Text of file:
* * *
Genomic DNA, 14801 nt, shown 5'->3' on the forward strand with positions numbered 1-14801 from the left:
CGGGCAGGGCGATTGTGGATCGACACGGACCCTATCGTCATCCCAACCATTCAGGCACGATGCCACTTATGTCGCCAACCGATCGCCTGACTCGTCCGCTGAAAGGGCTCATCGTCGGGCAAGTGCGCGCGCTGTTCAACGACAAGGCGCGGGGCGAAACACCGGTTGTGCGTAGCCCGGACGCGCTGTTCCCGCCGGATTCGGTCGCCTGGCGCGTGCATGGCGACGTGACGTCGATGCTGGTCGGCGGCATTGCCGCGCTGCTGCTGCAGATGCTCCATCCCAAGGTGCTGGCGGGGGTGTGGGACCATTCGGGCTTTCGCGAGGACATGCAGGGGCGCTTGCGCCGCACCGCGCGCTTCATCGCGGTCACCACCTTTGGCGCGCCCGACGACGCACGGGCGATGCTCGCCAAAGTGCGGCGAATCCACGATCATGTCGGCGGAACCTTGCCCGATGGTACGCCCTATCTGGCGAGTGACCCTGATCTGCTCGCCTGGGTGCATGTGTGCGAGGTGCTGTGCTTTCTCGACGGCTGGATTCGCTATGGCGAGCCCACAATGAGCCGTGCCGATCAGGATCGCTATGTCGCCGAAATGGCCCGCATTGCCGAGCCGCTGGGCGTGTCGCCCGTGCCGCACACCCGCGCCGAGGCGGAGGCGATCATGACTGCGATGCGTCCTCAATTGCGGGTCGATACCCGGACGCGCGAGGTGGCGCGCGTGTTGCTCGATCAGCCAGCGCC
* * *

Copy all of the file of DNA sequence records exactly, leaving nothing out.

Genomic DNA, 14801 nt, shown 5'->3' on the forward strand with positions numbered 1-14801 from the left:
CGGGCAGGGCGATTGTGGATCGACACGGACCCTATCGTCATCCCAACCATTCAGGCACGATGCCACTTATGTCGCCAACCGATCGCCTGACTCGTCCGCTGAAAGGGCTCATCGTCGGGCAAGTGCGCGCGCTGTTCAACGACAAGGCGCGGGGCGAAACACCGGTTGTGCGTAGCCCGGACGCGCTGTTCCCGCCGGATTCGGTCGCCTGGCGCGTGCATGGCGACGTGACGTCGATGCTGGTCGGCGGCATTGCCGCGCTGCTGCTGCAGATGCTCCATCCCAAGGTGCTGGCGGGGGTGTGGGACCATTCGGGCTTTCGCGAGGACATGCAGGGGCGCTTGCGCCGCACCGCGCGCTTCATCGCGGTCACCACCTTTGGCGCGCCCGACGACGCACGGGCGATGCTCGCCAAAGTGCGGCGAATCCACGATCATGTCGGCGGAACCTTGCCCGATGGTACGCCCTATCTGGCGAGTGACCCTGATCTGCTCGCCTGGGTGCATGTGTGCGAGGTGCTGTGCTTTCTCGACGGCTGGATTCGCTATGGCGAGCCCACAATGAGCCGTGCCGATCAGGATCGCTATGTCGCCGAAATGGCCCGCATTGCCGAGCCGCTGGGCGTGTCGCCCGTGCCGCACACCCGCGCCGAGGCGGAGGCGATCATGACTGCGATGCGTCCTCAATTGCGGGTCGATACCCGGACGCGCGAGGTGGCGCGCGTGTTGCTCGATCAGCCAGCGCC